"Dead Souls" is a wonderful book. It has all the wit and linguistic dexterity of Dickens, and still is utterly and completely Russian. The elusive "Russian spirit" is on every page. Truly a masterpiece, presented here in a very good translation. The reader does an excellent job, too; his voices do slip here and there, but never for more than a second or two.
There is, however, one thing to note about this audiobook: Gogol intended this to be a three-volume work. In his lifetime, he only published the first volume. He apparently wrote some of the second part, but then burned it. Now, it seems that some fragments of this second part have survived, and these are included in the audiobook. Listening to that half of the audiobook isn't really enjoyable: every time you start to follow the plot, the narrator says "at this point there is a long hiatus in the original" and jumps off to a much later part of the story, complete with new and unfamiliar characters and full of references to events you have no knowledge of. I think the audiobook would have been better without this rather pointless second part, and would recommend stopping after the first.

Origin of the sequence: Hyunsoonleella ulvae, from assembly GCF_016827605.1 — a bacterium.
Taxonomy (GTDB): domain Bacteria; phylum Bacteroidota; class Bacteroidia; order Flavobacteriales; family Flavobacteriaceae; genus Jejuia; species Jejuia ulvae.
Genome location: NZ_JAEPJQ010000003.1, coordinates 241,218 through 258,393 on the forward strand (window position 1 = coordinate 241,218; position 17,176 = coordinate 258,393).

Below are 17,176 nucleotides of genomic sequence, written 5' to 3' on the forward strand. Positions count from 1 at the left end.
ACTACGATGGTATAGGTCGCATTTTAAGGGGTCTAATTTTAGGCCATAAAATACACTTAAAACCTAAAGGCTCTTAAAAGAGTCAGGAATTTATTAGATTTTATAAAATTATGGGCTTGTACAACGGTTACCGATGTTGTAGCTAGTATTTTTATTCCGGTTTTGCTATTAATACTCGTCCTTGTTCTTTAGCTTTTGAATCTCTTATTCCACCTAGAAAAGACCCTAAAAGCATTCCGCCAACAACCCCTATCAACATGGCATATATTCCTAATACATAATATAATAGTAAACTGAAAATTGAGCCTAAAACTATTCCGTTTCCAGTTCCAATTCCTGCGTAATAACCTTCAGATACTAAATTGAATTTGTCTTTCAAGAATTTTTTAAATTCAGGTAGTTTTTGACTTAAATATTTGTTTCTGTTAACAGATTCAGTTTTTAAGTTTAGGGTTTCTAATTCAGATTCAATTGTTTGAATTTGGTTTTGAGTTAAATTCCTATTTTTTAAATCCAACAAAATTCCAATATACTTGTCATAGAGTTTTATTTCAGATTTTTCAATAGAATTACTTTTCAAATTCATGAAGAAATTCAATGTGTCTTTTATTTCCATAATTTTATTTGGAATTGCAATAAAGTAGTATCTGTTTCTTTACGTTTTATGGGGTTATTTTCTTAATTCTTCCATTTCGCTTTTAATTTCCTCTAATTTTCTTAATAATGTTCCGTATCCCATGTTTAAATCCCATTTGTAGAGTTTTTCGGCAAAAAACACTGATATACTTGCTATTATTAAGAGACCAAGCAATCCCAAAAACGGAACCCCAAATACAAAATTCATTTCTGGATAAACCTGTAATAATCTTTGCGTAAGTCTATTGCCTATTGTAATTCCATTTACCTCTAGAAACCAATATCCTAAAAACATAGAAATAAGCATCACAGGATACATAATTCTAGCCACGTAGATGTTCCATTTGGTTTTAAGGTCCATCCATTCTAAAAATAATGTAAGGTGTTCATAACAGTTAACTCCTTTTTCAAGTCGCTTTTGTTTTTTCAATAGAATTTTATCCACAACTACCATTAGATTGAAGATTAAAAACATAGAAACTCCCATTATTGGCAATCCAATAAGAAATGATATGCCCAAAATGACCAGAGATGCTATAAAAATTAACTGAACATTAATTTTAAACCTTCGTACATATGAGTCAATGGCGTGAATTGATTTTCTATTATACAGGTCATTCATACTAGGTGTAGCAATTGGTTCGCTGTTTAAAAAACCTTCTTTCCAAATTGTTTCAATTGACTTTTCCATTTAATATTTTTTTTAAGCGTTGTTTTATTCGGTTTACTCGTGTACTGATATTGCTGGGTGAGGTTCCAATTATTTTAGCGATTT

First, a few technical notes:
- The translation used in the audiobook is the one by Constance Garnett.
- The actual length of the book is about 61 hours, since the last four hours (the epilogues) are repeated twice.
The narrator (whose real name was David Case -- he passed away in 2005) seems to provoke extreme reactions: some people can't stand him, others can't get enough of him. I happen to belong to the second class, and I believe he is especially suited for this novel. However, if you find his voice as irritating as some of the other reviewers, you should probably go for another version.